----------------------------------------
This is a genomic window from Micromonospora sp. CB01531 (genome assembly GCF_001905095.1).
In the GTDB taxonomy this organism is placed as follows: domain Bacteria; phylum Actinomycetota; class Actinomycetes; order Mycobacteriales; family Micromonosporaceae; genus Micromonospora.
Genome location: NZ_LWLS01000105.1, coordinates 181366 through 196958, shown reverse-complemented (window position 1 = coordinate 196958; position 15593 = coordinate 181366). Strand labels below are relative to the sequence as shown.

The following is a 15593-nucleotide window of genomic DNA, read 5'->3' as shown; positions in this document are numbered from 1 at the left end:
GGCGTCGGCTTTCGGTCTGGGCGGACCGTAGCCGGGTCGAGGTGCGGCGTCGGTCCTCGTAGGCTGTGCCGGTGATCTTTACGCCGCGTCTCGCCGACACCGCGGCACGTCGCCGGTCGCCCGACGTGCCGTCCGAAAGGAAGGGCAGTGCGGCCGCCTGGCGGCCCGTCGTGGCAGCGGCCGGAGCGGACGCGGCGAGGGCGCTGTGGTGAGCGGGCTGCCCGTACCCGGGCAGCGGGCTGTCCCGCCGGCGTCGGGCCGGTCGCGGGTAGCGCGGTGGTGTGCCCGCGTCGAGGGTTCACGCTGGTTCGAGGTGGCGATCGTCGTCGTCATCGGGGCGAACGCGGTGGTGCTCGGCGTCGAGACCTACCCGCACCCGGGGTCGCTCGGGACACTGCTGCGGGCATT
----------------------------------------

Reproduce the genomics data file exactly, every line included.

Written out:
This is a genomic window from Micromonospora sp. CB01531 (genome assembly GCF_001905095.1).
In the GTDB taxonomy this organism is placed as follows: domain Bacteria; phylum Actinomycetota; class Actinomycetes; order Mycobacteriales; family Micromonosporaceae; genus Micromonospora.
Genome location: NZ_LWLS01000105.1, coordinates 181366 through 196958, shown reverse-complemented (window position 1 = coordinate 196958; position 15593 = coordinate 181366). Strand labels below are relative to the sequence as shown.

The following is a 15593-nucleotide window of genomic DNA, read 5'->3' as shown; positions in this document are numbered from 1 at the left end:
GGCGTCGGCTTTCGGTCTGGGCGGACCGTAGCCGGGTCGAGGTGCGGCGTCGGTCCTCGTAGGCTGTGCCGGTGATCTTTACGCCGCGTCTCGCCGACACCGCGGCACGTCGCCGGTCGCCCGACGTGCCGTCCGAAAGGAAGGGCAGTGCGGCCGCCTGGCGGCCCGTCGTGGCAGCGGCCGGAGCGGACGCGGCGAGGGCGCTGTGGTGAGCGGGCTGCCCGTACCCGGGCAGCGGGCTGTCCCGCCGGCGTCGGGCCGGTCGCGGGTAGCGCGGTGGTGTGCCCGCGTCGAGGGTTCACGCTGGTTCGAGGTGGCGATCGTCGTCGTCATCGGGGCGAACGCGGTGGTGCTCGGCGTCGAGACCTACCCGCACCCGGGGTCGCTCGGGACACTGCTGCGGGCATT